September 02, 2015
LTU students join the effort to improve Detroit

Monday, April 29th, 2013

By Nita Malaj

LTU students, (L-R) Elton Tate and Mashia Kellum participated in the College to Career Pathways Summit in Detroit.

LTU students (L-R) Elton Tate and Mashia Kellum participated in the College to Career Pathways Summit in Detroit.

For years now, the city of Detroit has been crumbling right before our eyes. Abandoned houses and buildings are on almost every corner, businesses are being boarded up, and schools are being shut down. Fortunately, the Millennials are becoming more aware of the issues impacting their generation, and they have big plans to attack social problems.

From April 5-7, four Millennials from Lawrence Technological University (LTU) attended’s College to Career Pathways Summit (C2CP) at the Detroit Doubletree Hotel.

According to, a Millennial – sometimes known as Generation Y – is someone who came of age around the turn of the century. In general, Millennials have the characteristics of being tech-savvy, tolerant, collaborative, and innovative.’s mission is to empower and invest in Millennials to create and implement solutions to social problems. pushes Millennials to utilize technology and social networks to connect with other Millennials in order to discuss issues impacting their generation and developing sustainable solutions to address them.

Mashia Kellum, an engineering technology major; Gabriel Moreno, a mechatronics major; Alex Mozeihem, an administration and economics major; and Elton Tate, a mechanical engineering major all had the opportunity, being Millennials, to attend this conference. took care of all the expenses that included hotel accommodations, meals, and travel reimbursements.

“The point of the Summit was to inspire Millennials on how they could change Detroit. How can we effectively solve the current problems surrounding Detroit using what we have now?” said Kellum. brought in guest speakers from local Detroit businesses and organizations, including Slow’s Barbeque, Ponyride, GM, United Way, and Habitat for Humanity. The speakers informed the Millennials on Detroit’s current situation and what they can do to improve it. A lot of plans are in the works for bettering the Detroit Public School System.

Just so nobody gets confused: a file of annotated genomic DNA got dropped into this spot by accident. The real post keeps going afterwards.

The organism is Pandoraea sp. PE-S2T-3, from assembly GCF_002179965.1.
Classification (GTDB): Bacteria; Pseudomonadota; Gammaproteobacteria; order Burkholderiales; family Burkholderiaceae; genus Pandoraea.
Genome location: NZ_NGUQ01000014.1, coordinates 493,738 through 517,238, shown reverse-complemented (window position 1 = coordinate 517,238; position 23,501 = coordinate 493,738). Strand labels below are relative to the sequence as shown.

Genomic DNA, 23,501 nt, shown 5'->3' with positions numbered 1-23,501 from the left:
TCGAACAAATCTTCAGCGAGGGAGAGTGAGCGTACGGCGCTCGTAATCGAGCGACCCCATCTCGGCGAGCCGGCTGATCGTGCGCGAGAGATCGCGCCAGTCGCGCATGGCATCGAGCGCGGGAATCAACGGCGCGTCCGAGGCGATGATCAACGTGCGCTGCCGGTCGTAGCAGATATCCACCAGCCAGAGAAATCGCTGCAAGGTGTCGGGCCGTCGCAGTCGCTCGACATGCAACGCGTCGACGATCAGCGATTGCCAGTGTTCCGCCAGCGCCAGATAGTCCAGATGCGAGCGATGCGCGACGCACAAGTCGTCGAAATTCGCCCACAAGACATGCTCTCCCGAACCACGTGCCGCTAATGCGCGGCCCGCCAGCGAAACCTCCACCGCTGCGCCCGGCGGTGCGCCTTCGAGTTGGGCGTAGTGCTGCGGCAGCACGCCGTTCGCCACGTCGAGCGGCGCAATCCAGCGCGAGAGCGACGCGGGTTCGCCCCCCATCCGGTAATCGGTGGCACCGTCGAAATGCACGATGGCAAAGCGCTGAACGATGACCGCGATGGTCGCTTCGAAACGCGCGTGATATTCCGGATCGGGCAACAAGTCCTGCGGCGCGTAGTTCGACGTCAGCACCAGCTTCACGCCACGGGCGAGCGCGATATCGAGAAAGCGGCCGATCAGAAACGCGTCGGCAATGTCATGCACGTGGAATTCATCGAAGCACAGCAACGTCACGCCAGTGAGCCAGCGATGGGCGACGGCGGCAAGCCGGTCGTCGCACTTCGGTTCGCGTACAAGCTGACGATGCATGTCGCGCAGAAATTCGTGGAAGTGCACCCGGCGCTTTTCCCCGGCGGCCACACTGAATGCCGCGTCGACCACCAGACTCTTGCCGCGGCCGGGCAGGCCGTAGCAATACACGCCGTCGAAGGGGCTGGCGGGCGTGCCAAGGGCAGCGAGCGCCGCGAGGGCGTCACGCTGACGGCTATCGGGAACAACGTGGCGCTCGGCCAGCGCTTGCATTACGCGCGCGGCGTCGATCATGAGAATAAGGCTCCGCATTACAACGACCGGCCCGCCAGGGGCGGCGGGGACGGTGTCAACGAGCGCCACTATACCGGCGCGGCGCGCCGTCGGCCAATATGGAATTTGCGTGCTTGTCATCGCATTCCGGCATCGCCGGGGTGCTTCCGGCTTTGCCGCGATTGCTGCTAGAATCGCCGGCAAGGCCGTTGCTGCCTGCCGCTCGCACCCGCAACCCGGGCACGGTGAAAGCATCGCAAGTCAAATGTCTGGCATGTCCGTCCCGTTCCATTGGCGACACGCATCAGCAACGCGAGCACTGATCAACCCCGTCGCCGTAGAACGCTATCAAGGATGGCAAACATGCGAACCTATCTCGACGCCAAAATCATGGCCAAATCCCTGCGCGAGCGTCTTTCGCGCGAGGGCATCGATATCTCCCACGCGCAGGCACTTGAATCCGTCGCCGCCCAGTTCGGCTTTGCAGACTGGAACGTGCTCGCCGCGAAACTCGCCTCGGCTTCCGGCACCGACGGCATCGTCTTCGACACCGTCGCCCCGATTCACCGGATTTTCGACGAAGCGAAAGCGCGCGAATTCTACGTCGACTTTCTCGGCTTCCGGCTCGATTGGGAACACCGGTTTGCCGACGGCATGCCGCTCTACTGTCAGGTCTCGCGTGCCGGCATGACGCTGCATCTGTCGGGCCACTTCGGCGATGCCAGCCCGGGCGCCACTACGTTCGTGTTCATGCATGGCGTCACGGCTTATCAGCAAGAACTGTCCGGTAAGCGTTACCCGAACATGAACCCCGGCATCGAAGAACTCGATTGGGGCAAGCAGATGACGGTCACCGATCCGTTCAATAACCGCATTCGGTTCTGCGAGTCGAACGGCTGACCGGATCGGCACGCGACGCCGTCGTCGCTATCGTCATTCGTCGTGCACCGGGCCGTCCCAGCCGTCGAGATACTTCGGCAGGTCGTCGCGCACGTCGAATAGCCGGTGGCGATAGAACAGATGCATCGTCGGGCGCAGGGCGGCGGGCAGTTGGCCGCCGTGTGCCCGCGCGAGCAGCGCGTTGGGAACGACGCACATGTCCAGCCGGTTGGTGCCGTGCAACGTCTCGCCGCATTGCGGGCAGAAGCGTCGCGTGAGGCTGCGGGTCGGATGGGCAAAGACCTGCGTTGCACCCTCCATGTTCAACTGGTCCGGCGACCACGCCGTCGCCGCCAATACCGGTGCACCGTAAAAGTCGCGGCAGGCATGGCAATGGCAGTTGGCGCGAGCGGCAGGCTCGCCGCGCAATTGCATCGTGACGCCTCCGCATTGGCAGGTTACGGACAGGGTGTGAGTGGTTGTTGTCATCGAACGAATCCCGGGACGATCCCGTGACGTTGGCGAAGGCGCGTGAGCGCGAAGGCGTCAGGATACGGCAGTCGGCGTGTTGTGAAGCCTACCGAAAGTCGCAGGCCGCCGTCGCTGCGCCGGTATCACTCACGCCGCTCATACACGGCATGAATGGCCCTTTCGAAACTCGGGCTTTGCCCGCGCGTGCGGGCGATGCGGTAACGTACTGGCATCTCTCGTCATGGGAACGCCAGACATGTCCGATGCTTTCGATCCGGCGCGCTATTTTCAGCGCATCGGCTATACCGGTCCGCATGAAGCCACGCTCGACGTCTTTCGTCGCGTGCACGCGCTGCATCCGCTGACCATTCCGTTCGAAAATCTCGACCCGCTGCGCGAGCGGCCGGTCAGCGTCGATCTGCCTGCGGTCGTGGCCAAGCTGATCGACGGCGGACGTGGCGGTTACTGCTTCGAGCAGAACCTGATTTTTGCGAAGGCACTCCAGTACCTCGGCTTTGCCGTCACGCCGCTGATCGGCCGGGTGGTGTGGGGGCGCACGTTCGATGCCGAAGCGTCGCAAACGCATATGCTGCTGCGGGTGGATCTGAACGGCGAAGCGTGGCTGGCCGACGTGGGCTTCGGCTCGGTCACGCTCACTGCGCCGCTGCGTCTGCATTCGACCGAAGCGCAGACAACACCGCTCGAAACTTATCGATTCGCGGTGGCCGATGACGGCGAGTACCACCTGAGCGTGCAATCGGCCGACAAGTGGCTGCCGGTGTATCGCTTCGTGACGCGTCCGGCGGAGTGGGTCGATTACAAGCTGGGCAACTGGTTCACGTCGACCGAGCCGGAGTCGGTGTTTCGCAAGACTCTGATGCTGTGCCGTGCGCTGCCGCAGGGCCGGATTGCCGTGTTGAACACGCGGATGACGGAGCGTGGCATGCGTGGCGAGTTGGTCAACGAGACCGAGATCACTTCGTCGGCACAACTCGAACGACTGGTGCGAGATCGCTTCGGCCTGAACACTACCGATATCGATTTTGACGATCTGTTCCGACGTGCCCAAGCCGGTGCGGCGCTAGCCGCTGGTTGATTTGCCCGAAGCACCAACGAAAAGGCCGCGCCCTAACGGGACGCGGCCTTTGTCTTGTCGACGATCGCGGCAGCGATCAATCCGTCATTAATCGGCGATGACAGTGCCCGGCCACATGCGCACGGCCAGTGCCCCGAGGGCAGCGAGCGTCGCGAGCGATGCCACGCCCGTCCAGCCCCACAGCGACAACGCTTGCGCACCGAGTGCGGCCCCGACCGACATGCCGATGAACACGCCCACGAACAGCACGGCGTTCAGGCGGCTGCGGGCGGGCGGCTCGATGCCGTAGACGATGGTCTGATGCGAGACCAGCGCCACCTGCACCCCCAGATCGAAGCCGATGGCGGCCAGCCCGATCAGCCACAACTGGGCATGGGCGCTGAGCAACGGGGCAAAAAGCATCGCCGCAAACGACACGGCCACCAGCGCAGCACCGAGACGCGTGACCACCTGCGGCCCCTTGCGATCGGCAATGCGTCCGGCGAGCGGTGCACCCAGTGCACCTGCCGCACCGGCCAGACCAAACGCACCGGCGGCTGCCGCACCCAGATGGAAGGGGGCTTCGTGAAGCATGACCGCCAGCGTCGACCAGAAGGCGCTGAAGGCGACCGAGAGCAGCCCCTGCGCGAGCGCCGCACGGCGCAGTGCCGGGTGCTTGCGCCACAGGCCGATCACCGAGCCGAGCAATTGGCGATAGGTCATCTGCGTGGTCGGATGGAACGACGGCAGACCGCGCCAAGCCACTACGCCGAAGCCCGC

Philip Cooley, one of the founding members of Ponyride, which provides cheap space for socially conscious artists and entrepreneurs to work in where they can share knowledge, resources and networks, offered assistance to any Millennials willing to take a chance in Detroit by opening up their own venue.

“There is assistance to those who are willing to take one step forward and start their own business in the Detroit area. … There are things being done behind the scenes, people are unaware, I was unaware,” said Tate.

While Moreno and Mozeihem networked with fellow Millennials and local Detroit organizations, Kellum and Tate came ready to compete in the “Summit Competition.” gave C2CP applicants the opportunity to submit a proposal for a new idea that addresses issues related to Detroit’s revitalization through their career readiness, workforce development, and talent retention. The winners received $25,000 to support their project.

Kellum and Tate’s project was entitled “Under One House” ( Their project focused on Detroit’s low graduation rates and lack of career and college preparedness. They plan to tackle this issue by connecting high school students with professional mentors and coming up with community projects geared toward bringing their neighborhoods together and coming up with a plan for their future.

Though Kellum and Tate did not win, entering the competition helped enable them to expand and move their idea forward for next year’s competition.  “We all have the power to do something; it’s just the matter of acting and connecting with like-minded individuals who are ready to move Detroit forward,” said Tate.



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Eric Pope, Editor
Marketing and Public Affairs
Buell Building M376